Greece is recognized as the cradle of civilization, western philosophy and democracy. The Greek Seafaring tradition has a history reaching back for generations. There are thousands of islands to explore and 10,000 miles of rugged coastline, inlets and beaches. White washed houses are built into windmill-dotted slopes leading to animated harbors, waterfronts and villages below.
The Greek seas are so vast that it would take months (perhaps years) to explore all of them. A 7-day charter in any of the island groups is not nearly long enough. These main island groups are: CYCLADES, SPORADES, IONIAN, SARONIC GULF & PELOPENNESE, DODECANESE and CRETE.
As a result of Greece’s geographical location, its subtropical warm summers are cooled by a system of moderate to strong winds from the North: the MELTEMIS. The Meltemi are strongest in July, August and early September especially in the Cyclades and are very unpredictable. For this reason, we caution clients not to get disappointed if a favorite island in the popular Cyclades has to be omitted because of weather. It is not uncommon for a boat to be “stuck” in port for 3 or 4 days! Air temperatures hover around 70 –80 degrees in May and June; 80-90 in July , August and September.
There are many types of yachts in Greece. There is a 4.5 % VAT on all Greek charters, regardless of the yacht’s flag. The VAT is collected by your broker with your final payment and will be passed along to the yacht’s agent.
Traditional Greek “Cacique” or Motorsailer
The wooden cacique is strong, spacious, heavy and stable – well built to withstand the strong Meltemi winds prevalent in the summer months. Many of the Caciques are old and fairly simple- a good choice for large groups on a budget.
Motoryachts, Large & Small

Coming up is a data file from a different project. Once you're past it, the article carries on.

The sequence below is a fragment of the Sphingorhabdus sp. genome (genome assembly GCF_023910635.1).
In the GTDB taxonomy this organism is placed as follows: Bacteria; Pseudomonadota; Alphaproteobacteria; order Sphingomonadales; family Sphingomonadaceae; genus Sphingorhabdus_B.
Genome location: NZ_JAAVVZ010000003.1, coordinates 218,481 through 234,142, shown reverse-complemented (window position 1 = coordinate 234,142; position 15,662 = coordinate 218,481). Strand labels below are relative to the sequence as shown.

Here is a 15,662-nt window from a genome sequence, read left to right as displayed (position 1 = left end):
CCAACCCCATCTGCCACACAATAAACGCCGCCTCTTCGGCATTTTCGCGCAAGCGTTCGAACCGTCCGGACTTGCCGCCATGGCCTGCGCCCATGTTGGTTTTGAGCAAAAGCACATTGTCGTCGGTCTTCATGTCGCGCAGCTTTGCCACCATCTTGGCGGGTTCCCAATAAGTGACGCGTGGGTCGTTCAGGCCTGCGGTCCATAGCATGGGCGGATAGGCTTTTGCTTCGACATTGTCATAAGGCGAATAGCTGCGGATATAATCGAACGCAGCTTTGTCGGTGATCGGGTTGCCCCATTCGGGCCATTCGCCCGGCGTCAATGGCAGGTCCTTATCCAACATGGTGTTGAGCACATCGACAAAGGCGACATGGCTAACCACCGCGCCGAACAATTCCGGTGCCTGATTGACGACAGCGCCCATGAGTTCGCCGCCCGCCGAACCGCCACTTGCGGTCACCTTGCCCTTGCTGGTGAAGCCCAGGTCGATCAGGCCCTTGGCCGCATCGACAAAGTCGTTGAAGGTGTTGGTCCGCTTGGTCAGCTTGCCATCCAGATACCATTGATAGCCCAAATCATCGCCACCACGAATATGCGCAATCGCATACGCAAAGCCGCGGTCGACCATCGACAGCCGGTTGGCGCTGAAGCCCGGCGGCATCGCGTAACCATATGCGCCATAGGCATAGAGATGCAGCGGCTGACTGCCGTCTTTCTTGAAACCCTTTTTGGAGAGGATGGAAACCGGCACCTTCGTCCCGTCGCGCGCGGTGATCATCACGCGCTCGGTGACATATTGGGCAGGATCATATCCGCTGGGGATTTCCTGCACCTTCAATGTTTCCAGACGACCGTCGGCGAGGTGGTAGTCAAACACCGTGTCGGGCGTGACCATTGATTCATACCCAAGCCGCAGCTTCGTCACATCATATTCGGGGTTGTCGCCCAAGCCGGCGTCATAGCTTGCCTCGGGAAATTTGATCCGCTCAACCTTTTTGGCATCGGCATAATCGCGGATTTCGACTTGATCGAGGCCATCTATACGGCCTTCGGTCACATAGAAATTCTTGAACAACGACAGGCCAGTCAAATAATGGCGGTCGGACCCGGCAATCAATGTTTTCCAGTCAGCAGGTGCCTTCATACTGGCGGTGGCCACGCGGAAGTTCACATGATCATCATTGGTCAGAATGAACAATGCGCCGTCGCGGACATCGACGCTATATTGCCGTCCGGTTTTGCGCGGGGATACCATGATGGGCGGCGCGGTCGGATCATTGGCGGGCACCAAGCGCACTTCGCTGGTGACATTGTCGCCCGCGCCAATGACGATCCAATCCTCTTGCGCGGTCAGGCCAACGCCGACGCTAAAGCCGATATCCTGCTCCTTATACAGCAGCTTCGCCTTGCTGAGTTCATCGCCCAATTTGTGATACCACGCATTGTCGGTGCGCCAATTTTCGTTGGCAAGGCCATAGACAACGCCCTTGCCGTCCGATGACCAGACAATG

Most Americans choose a motor yacht for chartering in Greece because they are fast and comfortable.
Surprisingly few crewed sailing yachts are in the Greek charter fleet from year to year. Now that Greece is part of the EU, only EU-flagged sailing yachts are allowed to charter in Greek waters.
Greek crew are mostly male, highly qualified, hospitable and friendly. They are accustomed to entertaining charter guests from all over the world and are generally very accommodating! Most speak clear English
Greek law stipulates that no one may operate a speedboat or jet ski without a license. Since licenses are not available in the United States, it is almost impossible for Americans to be involved in this activity.
For over 30 years, SCUBA was forbidden to protect the hundreds of ancient ships sunk over the past 40 centuries in the Aegean waters. In 1994, the Greek Supreme Court amended this law. Now, diving is permitted in some designated areas in the following locations on a rendezvous basis: Vouliagmeni and Ermioni (near Athens), and the islands of Mykonos, Syros, Paros, Santorini, Corfu, Zakinthos, Paxi, Lefkada, Chalkidki, Skiathos, Crete, Kalymnos and Leros. Spear fishing using SCUBA equipment is prohibited.
Happily, Euros are the standard currency instead of the drachmas.
Greek cuisine is based on natural fresh ingredients…traditional dishes often contain fresh vegetables and tomatoes, feta (white goat) cheese, fine olives and virgin olive oil, honey and excellent yogurt. Many of the yachts also offer international cuisine.
There is a wide variety of Greek wine and beer, as well as the local drink, Ouzo. Most brand name liquors are available, but can be pricey by U.S. standards.
Passport & Visa
A valid passport is necessary for entry into Greece. For U.S., Canadian and EU citizens, a visa is not required.
Water & Electricity
Tap water is of good quality in Greece. Bottled water is inexpensive and readily available. Electricity is 220 volts AC.
Five to fifteen percent of the charter fee is an appropriate tip, depending in the type of yacht and crew.